The Hindu Business Line
Anti-stall software re-engaged repeatedly: Ethiopian probe
Boeing anti-stall software forced down the nose of a doomed Ethiopian jet even after pilots had turned it off, sources told on Wednesday, as investigators scrutinise the role played by technology and crew in the fatal March 10 crash.
A preliminary Ethiopian report into the disaster is due to be published within days and may include evidence the software system kicked in as many as four times before the 737 MAX dived into the ground, two people with knowledge of the matter said.
A third person familiar with the findings confirmed the software had fired up again after pilots had initially switched it off, but said there was only one significant episode in which the plane pointed itself lower in the moments before the crash.
The software known as MCAS is at the centre of accident probes in both the crash of Ethiopian flight 302 and a Lion Air accident in Indonesia five months earlier that together killed 346 people.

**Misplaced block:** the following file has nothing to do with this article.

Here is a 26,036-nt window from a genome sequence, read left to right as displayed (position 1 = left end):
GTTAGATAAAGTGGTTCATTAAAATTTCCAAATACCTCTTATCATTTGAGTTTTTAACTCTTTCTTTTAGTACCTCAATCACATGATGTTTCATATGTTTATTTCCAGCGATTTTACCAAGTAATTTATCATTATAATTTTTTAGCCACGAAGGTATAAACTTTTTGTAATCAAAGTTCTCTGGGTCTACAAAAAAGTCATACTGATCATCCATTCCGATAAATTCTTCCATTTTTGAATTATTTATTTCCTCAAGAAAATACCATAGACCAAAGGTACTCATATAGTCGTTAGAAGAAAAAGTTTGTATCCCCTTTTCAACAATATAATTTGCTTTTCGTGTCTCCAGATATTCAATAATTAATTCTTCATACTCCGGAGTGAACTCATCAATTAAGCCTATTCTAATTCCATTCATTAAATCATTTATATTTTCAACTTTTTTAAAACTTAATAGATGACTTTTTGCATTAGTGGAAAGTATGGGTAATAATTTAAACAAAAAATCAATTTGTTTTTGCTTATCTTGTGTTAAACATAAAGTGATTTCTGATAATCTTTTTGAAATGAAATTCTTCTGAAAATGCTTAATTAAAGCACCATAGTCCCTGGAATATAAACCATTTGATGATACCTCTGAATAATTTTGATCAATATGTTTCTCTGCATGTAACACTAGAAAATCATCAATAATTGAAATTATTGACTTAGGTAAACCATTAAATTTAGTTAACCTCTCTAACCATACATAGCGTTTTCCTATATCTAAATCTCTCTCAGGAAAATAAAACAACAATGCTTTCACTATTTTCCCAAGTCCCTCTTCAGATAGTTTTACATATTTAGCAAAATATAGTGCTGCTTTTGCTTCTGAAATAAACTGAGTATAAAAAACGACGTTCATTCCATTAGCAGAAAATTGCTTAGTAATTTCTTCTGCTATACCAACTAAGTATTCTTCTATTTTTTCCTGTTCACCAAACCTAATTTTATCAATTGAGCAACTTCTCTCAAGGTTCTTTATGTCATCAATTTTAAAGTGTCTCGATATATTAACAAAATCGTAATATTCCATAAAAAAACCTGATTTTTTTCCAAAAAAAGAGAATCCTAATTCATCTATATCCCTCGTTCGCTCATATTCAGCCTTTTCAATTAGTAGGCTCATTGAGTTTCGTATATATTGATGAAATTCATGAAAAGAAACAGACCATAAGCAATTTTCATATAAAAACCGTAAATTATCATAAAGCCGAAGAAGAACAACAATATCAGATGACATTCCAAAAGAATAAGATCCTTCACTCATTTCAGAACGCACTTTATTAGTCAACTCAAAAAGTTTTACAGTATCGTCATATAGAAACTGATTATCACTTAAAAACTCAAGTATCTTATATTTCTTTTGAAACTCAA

It was not immediately clear whether the Ethiopian crew chose to re-deploy the system, which pushes the Boeing 737 MAX downwards to avoid stalling. But one of the sources said investigators were studying the possibility that the software started working again without human intervention.
The Ethiopian crash led to a global grounding of 737 MAX jets and scrutiny of its certification process. Initial results of the accident investigation are due within days.
The stakes are high. The 737 MAX is Boeing’s topselling jet with almost 5,000 on order. Ethiopian Airlines is also in the midst of an expansion drive, while other 737 MAX customers and victims’ families want answers, and potentially compensation.
Safety experts stress the investigation is far from complete and most aviation disasters are caused by a unique combination of human and technical factors.